Special COVID Note:
The seminar portion of the Civil Justice Clinic will be conducted totally online via Zoom, live and synchronous during the scheduled weekly class time. The weekly supervisory conferences and other meetings will be conducted either in person or online, depending upon student availability and preference. Both live and online court appearances will likely be available, again dependent upon student availability and preference. For the upcoming semester, the course credit will be limited to 4 credit hours.
This Clinic will develop and hone civil litigation skills in the context of working on actual cases taken in directly by the CJC or working in association with the Durham and Raleigh offices of Legal Aid of North Carolina, with the Consumer Protection Division of the North Carolina Attorney Generals’ office, and with the North Carolina Office of Administrative Hearings. Cases will focus on vindicating the rights of impoverished individuals or groups who cannot otherwise adequately find justice in the civil courts.
Students will be directly supervised by the Clinic Director and/or Supervising Attorney and/or Legal Aid attorneys. Cases may include prosecuting sub-code housing claims, defense of eviction claims, prosecuting unfair trade practice claims, administrative hearing appeals for the revocation of licenses/certifications, and a variety of other matters.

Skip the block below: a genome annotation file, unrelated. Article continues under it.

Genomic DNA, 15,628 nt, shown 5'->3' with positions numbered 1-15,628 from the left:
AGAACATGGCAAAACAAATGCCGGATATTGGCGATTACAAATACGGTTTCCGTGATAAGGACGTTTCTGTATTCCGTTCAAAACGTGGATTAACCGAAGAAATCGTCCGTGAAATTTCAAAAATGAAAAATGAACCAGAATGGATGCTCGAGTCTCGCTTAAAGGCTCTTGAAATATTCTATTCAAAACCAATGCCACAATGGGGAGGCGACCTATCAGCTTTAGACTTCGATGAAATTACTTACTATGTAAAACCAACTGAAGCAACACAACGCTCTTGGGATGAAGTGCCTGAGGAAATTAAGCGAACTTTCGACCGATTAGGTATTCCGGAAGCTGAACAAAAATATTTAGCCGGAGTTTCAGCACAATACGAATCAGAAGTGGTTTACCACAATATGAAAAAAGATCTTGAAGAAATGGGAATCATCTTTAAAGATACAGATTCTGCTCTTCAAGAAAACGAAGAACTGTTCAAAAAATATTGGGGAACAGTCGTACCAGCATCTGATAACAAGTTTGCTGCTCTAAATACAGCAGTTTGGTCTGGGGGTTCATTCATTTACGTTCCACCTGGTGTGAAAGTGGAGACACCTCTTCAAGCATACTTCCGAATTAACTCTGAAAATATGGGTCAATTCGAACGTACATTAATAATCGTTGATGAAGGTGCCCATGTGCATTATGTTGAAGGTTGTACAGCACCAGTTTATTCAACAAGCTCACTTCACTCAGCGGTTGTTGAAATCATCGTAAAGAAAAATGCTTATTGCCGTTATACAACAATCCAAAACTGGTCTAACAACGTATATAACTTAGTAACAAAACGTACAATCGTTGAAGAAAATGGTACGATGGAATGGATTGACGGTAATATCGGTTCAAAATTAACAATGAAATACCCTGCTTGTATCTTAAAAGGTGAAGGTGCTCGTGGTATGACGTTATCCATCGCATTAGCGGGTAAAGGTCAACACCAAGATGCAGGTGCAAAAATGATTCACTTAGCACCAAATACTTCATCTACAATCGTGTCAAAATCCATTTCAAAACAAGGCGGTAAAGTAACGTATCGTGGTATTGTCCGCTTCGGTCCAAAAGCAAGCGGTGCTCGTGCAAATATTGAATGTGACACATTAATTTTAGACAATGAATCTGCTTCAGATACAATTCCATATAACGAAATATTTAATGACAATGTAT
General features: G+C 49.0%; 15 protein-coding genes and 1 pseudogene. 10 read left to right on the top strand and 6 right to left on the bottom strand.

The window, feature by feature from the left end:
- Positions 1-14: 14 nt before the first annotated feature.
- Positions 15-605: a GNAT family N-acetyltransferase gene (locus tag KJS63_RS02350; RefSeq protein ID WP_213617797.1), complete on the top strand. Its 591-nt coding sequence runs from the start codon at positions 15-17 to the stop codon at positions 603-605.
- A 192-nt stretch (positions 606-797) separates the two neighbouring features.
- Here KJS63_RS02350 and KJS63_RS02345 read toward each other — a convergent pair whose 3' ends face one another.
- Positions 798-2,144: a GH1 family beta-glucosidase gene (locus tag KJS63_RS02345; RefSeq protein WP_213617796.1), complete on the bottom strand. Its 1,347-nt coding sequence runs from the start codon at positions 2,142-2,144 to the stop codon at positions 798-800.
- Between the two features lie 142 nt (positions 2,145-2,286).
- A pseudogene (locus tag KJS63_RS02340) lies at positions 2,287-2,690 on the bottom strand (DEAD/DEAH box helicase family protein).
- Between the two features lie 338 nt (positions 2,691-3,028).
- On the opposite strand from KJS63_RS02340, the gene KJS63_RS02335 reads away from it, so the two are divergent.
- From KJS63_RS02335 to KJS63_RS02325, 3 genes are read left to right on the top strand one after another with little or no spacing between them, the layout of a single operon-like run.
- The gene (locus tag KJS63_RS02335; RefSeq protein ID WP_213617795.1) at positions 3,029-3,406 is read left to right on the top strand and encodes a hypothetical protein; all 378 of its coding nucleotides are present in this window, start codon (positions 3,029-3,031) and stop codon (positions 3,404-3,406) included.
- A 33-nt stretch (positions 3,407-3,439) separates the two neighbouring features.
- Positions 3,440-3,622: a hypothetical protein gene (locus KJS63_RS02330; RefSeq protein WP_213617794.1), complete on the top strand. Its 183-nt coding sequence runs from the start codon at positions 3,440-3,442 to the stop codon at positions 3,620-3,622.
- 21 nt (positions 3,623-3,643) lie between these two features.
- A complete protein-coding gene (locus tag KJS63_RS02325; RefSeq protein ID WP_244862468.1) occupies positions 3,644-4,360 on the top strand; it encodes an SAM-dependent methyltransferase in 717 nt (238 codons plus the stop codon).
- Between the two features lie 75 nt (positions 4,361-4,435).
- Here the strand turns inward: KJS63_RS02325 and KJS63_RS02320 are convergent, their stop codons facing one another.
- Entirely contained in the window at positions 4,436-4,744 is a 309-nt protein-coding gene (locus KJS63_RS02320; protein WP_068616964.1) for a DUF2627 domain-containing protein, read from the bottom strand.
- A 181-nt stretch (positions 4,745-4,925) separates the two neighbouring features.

Initial classroom training in the various stages of civil litigation will be conducted by the Clinic Director and Supervising Attorney, followed by weekly individual or group meetings and training sessions. Skill development will include interviewing clients/witnesses, review of relevant documents/discovery, assessment of cases, drafting of pleadings, drafting of discovery, taking of depositions, recognition of ethics issues, and actual court or agency appearances. All enrolled students will be required to provide a minimum of 100 hours of client legal work per semester as well as to participate in the weekly class and training sessions. Students must be in at least their third semester of law school to enroll in the Clinic. Courses in Evidence and/or Trial Practice are recommended but not required as prerequisites or corequisites.
- This course may not be dropped after the first class meeting.
- Students must be able to attend the day-long clinic intensive training session to enroll in this course.
- International LLM students who wish to enroll in the clinic must seek the permission of the Clinic Director prior to the enrollment period.
- An Advanced Civil Justice Clinic can be available for a second semester, with the permission of the Clinic Director.
Students are required to have instruction in the Model Rules of Professional Conduct prior to, or during, enrollment in the Civil Justice Clinic. The following ethics classes meet the requirement: Ethics of Social Justice Lawyering (LAW 237), Ethics and the Law of Lawyering (LAW 238), Ethics and the Law of Lawyering in Civil Litigation (LAW 239), Criminal Justice Ethics (LAW 317) and Ethics in Action (LAW 539).
Any ethics course (Law 237, Law 238, Law 239, Law 317, or Law 539)
|Course Areas of Practice|
Live-client representation and case management
Legal analysis and reasoning, legal research, problem-solving, and written and oral communication in the legal context
Other professional skills needed for competent and ethical participation as a member of the legal profession